Pages: After 882 days, Cesafi returns

·3 min read

Felix “Boy” Tiukinhoy, the Commissioner of the Cebu Schools Athletic Foundation Inc. (Cesafi), invited me to speak on April 22 during the opening of the league’s 2021-2022 season in Cebu Coliseum.

Many school officials were in attendance, among them lawyer Jack Sarausad and Cebu City Sports Center commissioner Jessica Honoridez of University of Cebu, lawyer Paulino Yabao of University of Southern Philippines-Foundation, Jon Inot of Sacred Heart School-Ateneo, Cathy Vestil of Cebu Doctors University, Pio Solon of Southwestern University, and Dr. Rhoel Dejaño.

The highlight of the opening was the crowning of Miss Cesafi. After the nine contestants paraded, the winner was Catherine Encabo of the UC Main campus. A basketball three-point shootout followed with Froilan Mangubat of the USC Warriors winning the contest with a record 24 points.

This abbreviated season, a total of 13 sporting events are to be played: athletics, badminton, basketball, beach volleyball, chess, dancesport, football, E-sports, karatedo, scrabble, table tennis, taekwondo, and lawn tennis. The festivities will end on May 21 with the final events in athletics, badminton and football.

SHORT MESSAGE. Allow me to share with you the short message that I delivered last Friday:

Today is April 22, 2022. The last time a Cesafi game was played was three years ago and the date was also “22.” That was in Nov. 22, 2019.

I did some math and it has been exactly 882 days since the last game of Cesafi was played. Who would have imagined that Cesafi will go for 882 days without any games? Never in the league’s history (22 years old next year), did we imagine this.

Two things that I want to share with you.

First, let us be thankful—thankful that we are alive, thankful that we are all here. Let us be thankful that we are healthy. All of us here, during the pandemic, have lost someone that we love and someone that we know. Family members. Friends. Relatives. Maybe even a former coach or player.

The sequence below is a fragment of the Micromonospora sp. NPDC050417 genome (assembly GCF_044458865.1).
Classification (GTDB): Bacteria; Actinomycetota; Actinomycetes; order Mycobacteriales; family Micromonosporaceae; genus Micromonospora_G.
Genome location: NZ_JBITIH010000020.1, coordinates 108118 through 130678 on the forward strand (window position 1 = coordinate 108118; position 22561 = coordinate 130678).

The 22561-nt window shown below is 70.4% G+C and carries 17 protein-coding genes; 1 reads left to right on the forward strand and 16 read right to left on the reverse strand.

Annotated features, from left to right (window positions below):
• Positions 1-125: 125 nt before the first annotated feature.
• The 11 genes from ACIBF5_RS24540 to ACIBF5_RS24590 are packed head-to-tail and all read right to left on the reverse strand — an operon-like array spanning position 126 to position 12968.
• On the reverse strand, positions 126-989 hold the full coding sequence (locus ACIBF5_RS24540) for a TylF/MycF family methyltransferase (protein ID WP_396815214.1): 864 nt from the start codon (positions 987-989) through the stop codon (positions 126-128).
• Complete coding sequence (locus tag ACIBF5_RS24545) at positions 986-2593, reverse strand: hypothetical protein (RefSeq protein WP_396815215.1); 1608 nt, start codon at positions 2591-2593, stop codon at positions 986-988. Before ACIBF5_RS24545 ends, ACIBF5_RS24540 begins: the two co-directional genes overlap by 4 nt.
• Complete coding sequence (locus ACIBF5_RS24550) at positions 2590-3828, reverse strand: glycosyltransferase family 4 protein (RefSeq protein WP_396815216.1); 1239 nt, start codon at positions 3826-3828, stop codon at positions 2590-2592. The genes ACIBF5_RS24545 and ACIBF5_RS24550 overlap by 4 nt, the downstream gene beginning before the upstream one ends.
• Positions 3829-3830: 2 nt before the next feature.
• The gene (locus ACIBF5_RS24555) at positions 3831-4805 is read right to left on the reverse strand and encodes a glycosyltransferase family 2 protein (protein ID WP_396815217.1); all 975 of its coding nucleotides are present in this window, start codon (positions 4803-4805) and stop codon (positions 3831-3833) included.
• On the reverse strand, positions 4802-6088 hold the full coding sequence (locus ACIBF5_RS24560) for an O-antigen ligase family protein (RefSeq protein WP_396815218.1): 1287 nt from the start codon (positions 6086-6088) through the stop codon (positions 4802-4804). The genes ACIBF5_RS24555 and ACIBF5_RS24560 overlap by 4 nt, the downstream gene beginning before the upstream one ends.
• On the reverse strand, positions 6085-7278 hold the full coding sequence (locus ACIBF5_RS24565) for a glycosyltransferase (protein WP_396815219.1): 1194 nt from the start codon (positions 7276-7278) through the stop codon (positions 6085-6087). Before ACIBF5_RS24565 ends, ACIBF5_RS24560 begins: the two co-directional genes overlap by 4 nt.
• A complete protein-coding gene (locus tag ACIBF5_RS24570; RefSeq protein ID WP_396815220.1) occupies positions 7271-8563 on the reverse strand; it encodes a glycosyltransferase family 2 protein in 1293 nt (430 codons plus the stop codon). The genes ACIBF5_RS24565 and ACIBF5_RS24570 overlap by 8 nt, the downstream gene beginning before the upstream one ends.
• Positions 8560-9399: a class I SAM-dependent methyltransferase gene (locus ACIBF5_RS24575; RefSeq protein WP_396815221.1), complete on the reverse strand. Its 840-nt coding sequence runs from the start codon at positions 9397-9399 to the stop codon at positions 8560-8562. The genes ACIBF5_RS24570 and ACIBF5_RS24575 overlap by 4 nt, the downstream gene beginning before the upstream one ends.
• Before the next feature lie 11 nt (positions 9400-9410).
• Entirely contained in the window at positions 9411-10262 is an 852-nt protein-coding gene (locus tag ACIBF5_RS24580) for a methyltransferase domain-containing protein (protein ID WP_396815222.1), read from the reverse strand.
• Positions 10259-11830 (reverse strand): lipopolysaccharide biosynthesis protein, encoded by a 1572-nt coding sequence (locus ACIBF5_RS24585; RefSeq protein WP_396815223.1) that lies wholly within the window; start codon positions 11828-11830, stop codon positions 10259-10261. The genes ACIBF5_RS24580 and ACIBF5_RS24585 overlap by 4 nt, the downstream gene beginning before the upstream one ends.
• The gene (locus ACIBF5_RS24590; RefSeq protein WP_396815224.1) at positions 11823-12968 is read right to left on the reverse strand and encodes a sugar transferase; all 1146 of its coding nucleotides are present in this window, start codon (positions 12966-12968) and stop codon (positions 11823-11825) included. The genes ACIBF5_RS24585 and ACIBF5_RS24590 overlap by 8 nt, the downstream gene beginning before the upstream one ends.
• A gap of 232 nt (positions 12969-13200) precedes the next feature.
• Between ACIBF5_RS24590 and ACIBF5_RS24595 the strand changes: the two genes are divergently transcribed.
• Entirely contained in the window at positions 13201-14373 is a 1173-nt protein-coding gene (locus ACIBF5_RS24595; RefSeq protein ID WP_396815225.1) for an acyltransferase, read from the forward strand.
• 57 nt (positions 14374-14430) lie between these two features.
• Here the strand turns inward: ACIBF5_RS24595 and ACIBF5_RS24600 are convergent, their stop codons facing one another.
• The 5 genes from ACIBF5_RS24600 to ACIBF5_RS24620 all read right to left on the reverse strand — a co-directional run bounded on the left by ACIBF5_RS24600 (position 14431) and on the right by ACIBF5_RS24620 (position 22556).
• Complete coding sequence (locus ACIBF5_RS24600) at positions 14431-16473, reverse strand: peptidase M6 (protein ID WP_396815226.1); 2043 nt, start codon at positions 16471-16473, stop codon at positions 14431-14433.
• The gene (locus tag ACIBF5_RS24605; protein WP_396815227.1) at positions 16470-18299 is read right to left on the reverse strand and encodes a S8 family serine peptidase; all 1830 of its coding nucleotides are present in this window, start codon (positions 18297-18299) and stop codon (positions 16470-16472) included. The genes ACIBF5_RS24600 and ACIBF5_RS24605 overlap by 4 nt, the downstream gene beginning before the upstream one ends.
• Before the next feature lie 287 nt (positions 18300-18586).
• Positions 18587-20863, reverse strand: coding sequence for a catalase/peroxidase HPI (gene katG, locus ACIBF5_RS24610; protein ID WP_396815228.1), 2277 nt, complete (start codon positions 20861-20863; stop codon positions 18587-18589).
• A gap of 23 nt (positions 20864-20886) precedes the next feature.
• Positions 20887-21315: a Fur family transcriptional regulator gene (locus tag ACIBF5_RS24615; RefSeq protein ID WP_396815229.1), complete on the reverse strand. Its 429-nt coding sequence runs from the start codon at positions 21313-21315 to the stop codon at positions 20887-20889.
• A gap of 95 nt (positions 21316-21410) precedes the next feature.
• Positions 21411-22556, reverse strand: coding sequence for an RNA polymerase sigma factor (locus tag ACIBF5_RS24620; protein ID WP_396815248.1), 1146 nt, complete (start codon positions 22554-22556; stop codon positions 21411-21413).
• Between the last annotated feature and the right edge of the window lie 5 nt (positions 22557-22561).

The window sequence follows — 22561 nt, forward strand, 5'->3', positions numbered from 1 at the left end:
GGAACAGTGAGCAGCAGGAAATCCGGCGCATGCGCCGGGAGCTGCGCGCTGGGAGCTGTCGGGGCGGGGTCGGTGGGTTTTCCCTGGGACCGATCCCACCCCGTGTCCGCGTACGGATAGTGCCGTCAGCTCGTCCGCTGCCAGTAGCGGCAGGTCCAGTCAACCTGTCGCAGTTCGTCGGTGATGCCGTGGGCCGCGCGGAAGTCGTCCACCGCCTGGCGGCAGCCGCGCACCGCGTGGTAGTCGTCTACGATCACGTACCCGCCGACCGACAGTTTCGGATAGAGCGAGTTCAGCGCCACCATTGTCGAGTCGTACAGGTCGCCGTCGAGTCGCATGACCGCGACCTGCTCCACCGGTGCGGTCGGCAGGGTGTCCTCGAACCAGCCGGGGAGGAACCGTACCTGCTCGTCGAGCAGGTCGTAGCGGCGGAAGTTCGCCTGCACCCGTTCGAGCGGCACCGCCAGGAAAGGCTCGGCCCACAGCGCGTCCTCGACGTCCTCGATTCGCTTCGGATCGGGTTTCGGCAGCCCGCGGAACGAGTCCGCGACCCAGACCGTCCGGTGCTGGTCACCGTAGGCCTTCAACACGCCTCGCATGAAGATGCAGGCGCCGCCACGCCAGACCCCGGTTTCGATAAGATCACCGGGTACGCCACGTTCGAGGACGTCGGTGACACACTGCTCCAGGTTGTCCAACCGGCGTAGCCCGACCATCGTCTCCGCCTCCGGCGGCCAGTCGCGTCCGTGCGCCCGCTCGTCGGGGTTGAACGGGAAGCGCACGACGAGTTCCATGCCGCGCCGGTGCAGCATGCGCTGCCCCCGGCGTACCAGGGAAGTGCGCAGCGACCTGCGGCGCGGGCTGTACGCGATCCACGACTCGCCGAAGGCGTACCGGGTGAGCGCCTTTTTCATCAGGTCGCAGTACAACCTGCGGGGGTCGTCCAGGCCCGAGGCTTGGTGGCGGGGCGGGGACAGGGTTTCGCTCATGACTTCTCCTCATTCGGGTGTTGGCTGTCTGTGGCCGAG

Let us be thankful for the gift of life and the gift of good health.

Which brings me to my second point: No amount of money or power or fame can compare to the value of good health.

Good health is most important. What the Covid-19 pandemic has taught us—and Dr. Rhoel Dejaño will agree—is this: the healthier we are, the more active we are, the more into sports we are, the better our bodies can fight and resist these viruses, illnesses and diseases.

Sports are therefore very important.

So if there is one “positive” to learn from this pandemic, it’s to put more value on our good health, to be fitter and stronger, to play and play and play more sports.

We have learned the extra value of sports.. that it’s not just all fun and games. Sports are not just for entertainment. Sports is not just to keep score.

Sports, literally, can save our lives.

And so today, we celebrate sports. We celebrate the return of sports. We celebrate, after 882 long nights and days, the return of Cesafi.

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